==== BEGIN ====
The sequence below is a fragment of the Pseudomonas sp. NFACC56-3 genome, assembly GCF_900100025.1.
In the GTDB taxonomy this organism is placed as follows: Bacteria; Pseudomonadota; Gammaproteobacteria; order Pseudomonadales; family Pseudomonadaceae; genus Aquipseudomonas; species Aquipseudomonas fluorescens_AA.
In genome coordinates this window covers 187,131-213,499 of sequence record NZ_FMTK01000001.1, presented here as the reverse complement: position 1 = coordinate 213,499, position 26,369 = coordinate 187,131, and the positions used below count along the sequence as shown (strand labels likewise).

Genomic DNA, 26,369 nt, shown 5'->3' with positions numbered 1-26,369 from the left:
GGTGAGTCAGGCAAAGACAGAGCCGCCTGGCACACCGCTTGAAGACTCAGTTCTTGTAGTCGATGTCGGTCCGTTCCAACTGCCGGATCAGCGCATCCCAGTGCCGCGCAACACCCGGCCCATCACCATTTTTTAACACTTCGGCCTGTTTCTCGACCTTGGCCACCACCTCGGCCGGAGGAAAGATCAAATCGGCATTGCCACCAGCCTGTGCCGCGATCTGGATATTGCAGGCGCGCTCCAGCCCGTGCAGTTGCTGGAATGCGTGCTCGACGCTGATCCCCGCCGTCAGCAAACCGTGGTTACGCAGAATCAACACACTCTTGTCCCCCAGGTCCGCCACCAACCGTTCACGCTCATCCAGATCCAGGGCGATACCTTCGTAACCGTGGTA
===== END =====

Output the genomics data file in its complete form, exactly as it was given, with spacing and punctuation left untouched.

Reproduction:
The sequence below is a fragment of the Pseudomonas sp. NFACC56-3 genome, assembly GCF_900100025.1.
In the GTDB taxonomy this organism is placed as follows: Bacteria; Pseudomonadota; Gammaproteobacteria; order Pseudomonadales; family Pseudomonadaceae; genus Aquipseudomonas; species Aquipseudomonas fluorescens_AA.
In genome coordinates this window covers 187,131-213,499 of sequence record NZ_FMTK01000001.1, presented here as the reverse complement: position 1 = coordinate 213,499, position 26,369 = coordinate 187,131, and the positions used below count along the sequence as shown (strand labels likewise).

Genomic DNA, 26,369 nt, shown 5'->3' with positions numbered 1-26,369 from the left:
GGTGAGTCAGGCAAAGACAGAGCCGCCTGGCACACCGCTTGAAGACTCAGTTCTTGTAGTCGATGTCGGTCCGTTCCAACTGCCGGATCAGCGCATCCCAGTGCCGCGCAACACCCGGCCCATCACCATTTTTTAACACTTCGGCCTGTTTCTCGACCTTGGCCACCACCTCGGCCGGAGGAAAGATCAAATCGGCATTGCCACCAGCCTGTGCCGCGATCTGGATATTGCAGGCGCGCTCCAGCCCGTGCAGTTGCTGGAATGCGTGCTCGACGCTGATCCCCGCCGTCAGCAAACCGTGGTTACGCAGAATCAACACACTCTTGTCCCCCAGGTCCGCCACCAACCGTTCACGCTCATCCAGATCCAGGGCGATACCTTCGTAACCGTGGTA